3. I just recently heard the term “attachment parenting” and it turns out that is what my parenting style has been for the me through my 5 children. I had to chuckle a bit as I never knew there was an actual term to it, just something I did for my kids that was never done for me. I have 5 kids….22/20/17/8/6 and I love our wonderfully imperfect but extremely loving and close and honest relationship. Although it has never served well in my relationships with men…and at a time when I was questioning my parenting…I say thank you….I now know that there are other parents who have a similar parenting style and that makes me feel a little less alone. 🙂

  4. I would not stop the co-sleeping right after separating. I co-sleep with my son who is 7. In the past year and a half, he has had to change schools, move (we lost our house), get rid of his dog, have his dad move out, and get use to the new schedule of spending every other weekend with dad. I figured that that was enough changes for now. Although, I do look forward to getting him into his own bed.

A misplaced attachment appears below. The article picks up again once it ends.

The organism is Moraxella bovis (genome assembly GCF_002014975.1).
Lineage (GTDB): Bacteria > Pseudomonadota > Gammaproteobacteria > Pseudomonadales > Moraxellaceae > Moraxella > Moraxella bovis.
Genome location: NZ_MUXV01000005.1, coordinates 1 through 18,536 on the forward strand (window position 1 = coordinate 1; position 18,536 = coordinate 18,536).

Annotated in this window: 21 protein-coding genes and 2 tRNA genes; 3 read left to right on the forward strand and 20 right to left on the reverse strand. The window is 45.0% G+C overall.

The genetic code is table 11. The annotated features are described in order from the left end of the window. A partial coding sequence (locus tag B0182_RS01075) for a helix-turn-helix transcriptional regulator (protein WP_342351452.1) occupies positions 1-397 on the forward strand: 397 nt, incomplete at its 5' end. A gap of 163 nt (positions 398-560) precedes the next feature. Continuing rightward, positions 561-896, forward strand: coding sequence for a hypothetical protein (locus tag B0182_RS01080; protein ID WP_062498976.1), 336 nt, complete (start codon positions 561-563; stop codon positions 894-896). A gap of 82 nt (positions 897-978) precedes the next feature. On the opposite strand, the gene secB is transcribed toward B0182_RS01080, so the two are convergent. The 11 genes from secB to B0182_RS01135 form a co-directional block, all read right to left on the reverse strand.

My son’s personality has changed. He use to be outgoing. Now he prefers to play by himself, doesn’t like to share, and gets nervous about new situations. He also hates school (2nd grade). I really followed attachment parenting so he would feel secure. Now I feel that everything I did is lost. Does that make sense? Anyone else have this experience? Does it get better? I want him to be well adjusted and happy. Any suggestions?

  5. Oh my gosh! sleeping with your children when they’re 9 or 6?
    WTF?
    excuse me, but it seems glaringly obvious that there’s been familial imbalance since the establishment of a discombobulated sleeping arrangement like the aforementioned!
    I always thought some of the ulterior motives behind AP parenting had less to do with the welfare of the child and more to do with controlling the family. If i was 9 years old when and in the same bed as my mom in my sister’s room, All my friends at school would have thought i was weirdo (and i wouldn’t have the coping mechanisms to deal with that social situation).

Leave a Reply

Your email address will not be published.